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- Jacobi Ryan, the hip-hop artist formerly known as Fresh, plans to release a song every week in 2019.
Not counting the other collaborations and EPs he has planned, Jacobi Ryan is on track to release a song every week this year, but several he has written might not be released at all.
“I have probably 50 songs that need to be recorded,” said Ryan in a phone interview, while he was, not surprisingly, driving to the studio. “Right now, I have enough songs done to last through the whole year. They’re just not the songs that I want to put out. There are songs I probably will never release just because I’m not happy with them.”
Ryan — the Lawton-raised hip-hop artist formerly known as Fresh — moved to OKC in 2013 after choosing to pursue a career in music instead of basketball. Over the past few years, he has learned to be more strategic about how he releases his music after struggling to find anyone to listen.
“When I came here, I didn’t know a soul,” Ryan said. “The whole plan from the jump when I got here was to just do as many live shows as I could, and in 2014 … I dropped three mixtapes. After that I really didn’t drop anything else because the strategy was, ‘Don’t put out any more content until people are actually asking for it,’ because I noticed when I put out content, it was like pulling teeth to get to people to actually engage with it. … I didn’t blame them not engaging on them; I blamed it on me. I wasn’t good enough. I didn’t have good enough content. I wasn’t making good enough music.”
In an effort to improve, Ryan estimated he has played more than 400 shows in the past few years and has been paid for “less than 20, easily.” Around 2017, people began asking about new music, but for reasons he said he will reveal throughout the course of the year through his music and on his weekly podcast, The More I Know, the More I Know I Don’t, Ryan could not afford to begin recording the approximately 80 songs he had written until August of last year.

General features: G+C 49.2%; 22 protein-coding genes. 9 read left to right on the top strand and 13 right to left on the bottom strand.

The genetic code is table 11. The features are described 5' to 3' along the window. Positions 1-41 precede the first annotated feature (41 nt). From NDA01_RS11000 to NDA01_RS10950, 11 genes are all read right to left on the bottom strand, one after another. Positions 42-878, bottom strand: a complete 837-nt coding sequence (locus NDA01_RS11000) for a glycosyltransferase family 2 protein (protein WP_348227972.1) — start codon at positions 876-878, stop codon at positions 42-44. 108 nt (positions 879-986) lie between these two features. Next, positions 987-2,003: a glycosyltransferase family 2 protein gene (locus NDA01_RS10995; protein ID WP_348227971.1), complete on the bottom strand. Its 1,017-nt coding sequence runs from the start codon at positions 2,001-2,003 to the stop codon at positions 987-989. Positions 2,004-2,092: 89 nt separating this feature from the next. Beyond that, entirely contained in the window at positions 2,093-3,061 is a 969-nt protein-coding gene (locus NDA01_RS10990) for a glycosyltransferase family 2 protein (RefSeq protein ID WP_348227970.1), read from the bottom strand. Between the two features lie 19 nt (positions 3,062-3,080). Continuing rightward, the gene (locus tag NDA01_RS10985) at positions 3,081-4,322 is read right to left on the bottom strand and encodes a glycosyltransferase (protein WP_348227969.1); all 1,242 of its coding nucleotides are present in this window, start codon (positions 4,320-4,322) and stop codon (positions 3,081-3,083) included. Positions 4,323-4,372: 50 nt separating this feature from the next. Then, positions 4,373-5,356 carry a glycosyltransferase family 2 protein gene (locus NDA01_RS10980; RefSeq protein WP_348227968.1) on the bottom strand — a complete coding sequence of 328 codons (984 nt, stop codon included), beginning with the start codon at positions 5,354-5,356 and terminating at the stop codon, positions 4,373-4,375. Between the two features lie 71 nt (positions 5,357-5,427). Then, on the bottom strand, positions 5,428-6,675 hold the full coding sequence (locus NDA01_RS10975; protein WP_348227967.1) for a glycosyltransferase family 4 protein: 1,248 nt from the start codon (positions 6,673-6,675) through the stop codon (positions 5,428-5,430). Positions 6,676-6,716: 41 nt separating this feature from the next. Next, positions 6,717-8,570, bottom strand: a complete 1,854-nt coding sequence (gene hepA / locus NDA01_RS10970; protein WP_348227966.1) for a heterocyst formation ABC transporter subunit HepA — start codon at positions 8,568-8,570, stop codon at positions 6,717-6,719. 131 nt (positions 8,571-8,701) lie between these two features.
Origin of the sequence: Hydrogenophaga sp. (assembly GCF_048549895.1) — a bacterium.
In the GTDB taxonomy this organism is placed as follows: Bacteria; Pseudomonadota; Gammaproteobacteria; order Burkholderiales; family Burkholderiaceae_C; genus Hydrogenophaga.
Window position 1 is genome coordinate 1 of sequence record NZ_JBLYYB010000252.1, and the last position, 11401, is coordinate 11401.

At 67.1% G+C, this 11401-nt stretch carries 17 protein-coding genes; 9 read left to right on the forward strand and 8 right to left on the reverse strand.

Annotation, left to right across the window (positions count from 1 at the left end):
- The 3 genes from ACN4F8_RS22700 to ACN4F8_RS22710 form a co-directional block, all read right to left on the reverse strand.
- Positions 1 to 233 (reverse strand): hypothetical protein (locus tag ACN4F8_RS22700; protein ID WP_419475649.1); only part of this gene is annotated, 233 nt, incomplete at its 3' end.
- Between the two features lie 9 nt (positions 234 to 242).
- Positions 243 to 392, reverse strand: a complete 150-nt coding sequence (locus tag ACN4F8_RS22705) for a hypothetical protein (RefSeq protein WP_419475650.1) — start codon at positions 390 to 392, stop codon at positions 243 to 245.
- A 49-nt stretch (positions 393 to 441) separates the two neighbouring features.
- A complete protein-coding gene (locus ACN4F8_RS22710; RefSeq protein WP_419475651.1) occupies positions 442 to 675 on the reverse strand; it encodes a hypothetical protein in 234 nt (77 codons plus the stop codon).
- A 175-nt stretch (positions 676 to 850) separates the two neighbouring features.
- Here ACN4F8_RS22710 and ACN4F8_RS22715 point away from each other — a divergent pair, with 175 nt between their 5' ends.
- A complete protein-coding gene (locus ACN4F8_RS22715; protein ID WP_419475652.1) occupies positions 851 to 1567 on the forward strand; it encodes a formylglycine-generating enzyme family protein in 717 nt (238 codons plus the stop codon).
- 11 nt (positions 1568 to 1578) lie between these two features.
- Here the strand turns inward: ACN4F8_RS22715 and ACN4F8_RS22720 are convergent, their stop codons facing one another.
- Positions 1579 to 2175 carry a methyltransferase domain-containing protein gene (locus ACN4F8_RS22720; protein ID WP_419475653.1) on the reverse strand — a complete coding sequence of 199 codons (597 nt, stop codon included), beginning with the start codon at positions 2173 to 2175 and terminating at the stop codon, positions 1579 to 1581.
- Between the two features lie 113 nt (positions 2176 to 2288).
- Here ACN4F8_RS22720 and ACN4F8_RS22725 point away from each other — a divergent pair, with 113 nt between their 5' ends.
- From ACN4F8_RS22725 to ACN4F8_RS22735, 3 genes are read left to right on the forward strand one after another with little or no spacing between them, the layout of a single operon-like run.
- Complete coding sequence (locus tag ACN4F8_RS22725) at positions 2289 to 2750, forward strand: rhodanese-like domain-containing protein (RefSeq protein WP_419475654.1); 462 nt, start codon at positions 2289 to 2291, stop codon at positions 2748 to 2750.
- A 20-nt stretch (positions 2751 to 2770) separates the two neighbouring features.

While he was too broke to go to the studio, Ryan, who has a background in financial planning, did research on marketing, reading Donald S. Passman’s All You Need to Know About the Music Business and strategy guides by digital marketing entrepreneur Gary Vaynerchuk to develop a more deliberate plan. Beyoncé’s 2013 self-titled album, released with no prior promotion and with a video to accompany every song, served as a significant inspiration for his new strategy.
“I’d seen my passion for business and my passion for art come together seamlessly,” Ryan said. “The art was in the business; the marketing was artistic. I knew also that as an artist in this time, in this day and age, it’s easy for people to overlook you or for people to just go to the next song because there’s an oversaturation of content, so I had to separate myself. … I didn’t want to waste a release. I didn’t want to waste a song. I wanted to make sure that it was all going to be a unified effort where I knew what the intention was.”